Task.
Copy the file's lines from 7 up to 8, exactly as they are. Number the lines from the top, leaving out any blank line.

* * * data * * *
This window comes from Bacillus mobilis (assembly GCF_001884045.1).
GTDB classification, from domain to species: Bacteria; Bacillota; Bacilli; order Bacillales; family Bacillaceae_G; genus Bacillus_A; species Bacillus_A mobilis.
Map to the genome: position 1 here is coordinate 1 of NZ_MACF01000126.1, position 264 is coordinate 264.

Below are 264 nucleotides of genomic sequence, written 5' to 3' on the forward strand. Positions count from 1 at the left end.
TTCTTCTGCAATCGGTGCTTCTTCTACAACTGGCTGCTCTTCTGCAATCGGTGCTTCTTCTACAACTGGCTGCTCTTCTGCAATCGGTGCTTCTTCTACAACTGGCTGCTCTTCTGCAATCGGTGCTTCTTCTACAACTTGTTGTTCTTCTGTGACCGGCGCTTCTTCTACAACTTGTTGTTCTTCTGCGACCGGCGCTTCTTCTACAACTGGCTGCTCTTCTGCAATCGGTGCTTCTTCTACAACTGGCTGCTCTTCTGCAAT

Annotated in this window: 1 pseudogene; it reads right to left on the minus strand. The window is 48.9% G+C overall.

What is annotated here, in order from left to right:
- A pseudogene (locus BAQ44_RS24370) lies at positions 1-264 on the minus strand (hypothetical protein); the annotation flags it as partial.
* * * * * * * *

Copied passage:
What is annotated here, in order from left to right:
- A pseudogene (locus BAQ44_RS24370) lies at positions 1-264 on the minus strand (hypothetical protein); the annotation flags it as partial.